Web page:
The rollout of Obamacare may change the political landscape significantly. If that’s the case, anything is possible, including some previously safe Democrats being moved to the “toss up” column. What’s clear at this point is that Republican chances for a senate takeover are trending upward. And at this point, with a year and a half to election day, that’s something to celebrate.

Rick Moran is PJ Media's Chicago editor and Blog editor at The American Thinker. He is also host of the"RINO Hour of Power" on Blog Talk Radio. His own blog is Right Wing Nut House.

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Sarah Palin is not going to put her name on a ballot or put herself in a position where she will have to face hostile questions. She just trots out little flirtations to keep people talking about her. She will make the Alaska Senate race interesting by backing her sock puppet, Joe Miller, and thus give Mark Begich his only chance of keeping the seat.

Lt. Governor Mead Treadwell is a viable Republican candidate who can beat Begich in the General. Treadwell's problem is winning the Republican Primary against Miller. Treadwell will be fine with Republicans but NPs can vote in the Republican Primary (You can't vote a Republican ballot if you're registered with any other party, e.g., Libertarian, Constitution, Green.) A lot of NPs here lean libertarian and both Miller and Palin have considerable support there and Palin still has some influence. A LOT of NPs lean Democrat/Green, especially in Southeast and rural Alaska, and since Begich will have no Primary opposition, there is ample opportunity for the Democrats to make mischief by encouraging support for Miller. Miller cannot win a Statewide election - even against a write-in. A lot of Republicans would leave the ballot blank or write in rather than vote for him. Palin might not have the interest in this race that she had in trying to defeat Lisa Murkowski, but she generally opposes anything or anyone with any linkage to Governor Frank Murkowski and Treadwell was a part of his Administration, so she might not be able to resist dabbling.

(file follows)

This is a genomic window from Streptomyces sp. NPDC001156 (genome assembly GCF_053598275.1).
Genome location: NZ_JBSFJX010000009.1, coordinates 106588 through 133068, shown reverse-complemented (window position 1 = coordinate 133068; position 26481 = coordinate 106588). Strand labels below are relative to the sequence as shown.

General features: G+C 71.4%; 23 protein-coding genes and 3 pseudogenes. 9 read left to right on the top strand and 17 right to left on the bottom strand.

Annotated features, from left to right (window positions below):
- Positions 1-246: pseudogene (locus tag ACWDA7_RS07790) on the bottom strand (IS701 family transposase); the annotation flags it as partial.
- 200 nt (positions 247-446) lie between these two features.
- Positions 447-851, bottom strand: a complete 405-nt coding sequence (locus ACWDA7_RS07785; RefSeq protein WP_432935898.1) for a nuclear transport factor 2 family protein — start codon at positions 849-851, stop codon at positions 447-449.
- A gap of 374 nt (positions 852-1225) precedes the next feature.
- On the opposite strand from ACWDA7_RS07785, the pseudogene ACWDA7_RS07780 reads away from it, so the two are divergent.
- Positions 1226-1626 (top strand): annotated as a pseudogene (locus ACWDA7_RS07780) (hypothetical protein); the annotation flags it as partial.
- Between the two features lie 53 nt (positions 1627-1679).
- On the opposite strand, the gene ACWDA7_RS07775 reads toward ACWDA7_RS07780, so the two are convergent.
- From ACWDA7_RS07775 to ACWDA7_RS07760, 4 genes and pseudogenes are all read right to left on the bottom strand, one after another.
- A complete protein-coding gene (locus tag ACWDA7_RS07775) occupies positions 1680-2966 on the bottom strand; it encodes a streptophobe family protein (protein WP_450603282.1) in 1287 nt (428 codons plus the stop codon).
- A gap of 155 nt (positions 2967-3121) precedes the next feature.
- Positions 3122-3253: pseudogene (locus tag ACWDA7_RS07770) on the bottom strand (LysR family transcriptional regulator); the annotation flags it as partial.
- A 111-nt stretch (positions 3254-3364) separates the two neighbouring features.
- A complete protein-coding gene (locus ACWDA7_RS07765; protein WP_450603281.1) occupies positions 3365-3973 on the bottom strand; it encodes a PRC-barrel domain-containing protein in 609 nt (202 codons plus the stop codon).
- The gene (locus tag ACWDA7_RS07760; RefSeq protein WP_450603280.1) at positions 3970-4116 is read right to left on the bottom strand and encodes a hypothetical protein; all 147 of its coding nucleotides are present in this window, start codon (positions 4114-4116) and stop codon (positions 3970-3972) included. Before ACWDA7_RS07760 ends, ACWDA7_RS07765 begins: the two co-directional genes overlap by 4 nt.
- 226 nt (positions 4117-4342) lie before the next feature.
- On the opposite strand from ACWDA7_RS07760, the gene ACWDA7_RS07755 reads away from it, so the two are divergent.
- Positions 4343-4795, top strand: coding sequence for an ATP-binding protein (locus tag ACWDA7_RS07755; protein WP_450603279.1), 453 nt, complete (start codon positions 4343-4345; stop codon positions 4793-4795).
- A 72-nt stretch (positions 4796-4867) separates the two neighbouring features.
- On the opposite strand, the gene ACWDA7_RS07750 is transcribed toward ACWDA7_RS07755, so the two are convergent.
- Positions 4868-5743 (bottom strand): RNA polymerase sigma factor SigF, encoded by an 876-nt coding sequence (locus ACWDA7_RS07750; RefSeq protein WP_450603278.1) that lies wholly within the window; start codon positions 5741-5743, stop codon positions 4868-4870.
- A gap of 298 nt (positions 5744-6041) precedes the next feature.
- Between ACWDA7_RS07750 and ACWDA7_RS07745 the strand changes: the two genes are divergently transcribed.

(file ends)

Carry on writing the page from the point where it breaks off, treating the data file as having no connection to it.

Begich is concerned enough that he's been running ads for a couple of months that basically say, "I'm not really a Democrat." He keeps up the meme that we need him "at the table" with the Democrats to garner support for developing ANWR, NPR-A, and the Arctic offshore. Anybody who knows anything about politics knows that there is no way in Hell National Democrats are ever going to support any of those things, but they'll let him off the hook on any vote on those issues because they know that an anti-development or anti-gun vote by Begich might as well be accompanied by his resignation from the seat. Begich isn't as good as his mentor, former Anchorage Mayor and two term Governor Tony Knowles, but he's good enough to sound more like a Republican than most Republicans here. When that's combined with the damaged Republican Party here, you can't completely discount Begich's re-election chances. That said, he only narrowly defeated the late Senator Stevens on the heels of the recent conviction and the then still popular Palin's calls for Stevens to step down. The usually Republican votes that went to the Constitution Party in that election would have handily re-elected Sen. Stevens. Generally, any credible Republican can beat any Democrat in a Statewide election here. Treadwell is a credible and fairly experienced Republican, Miller isn't.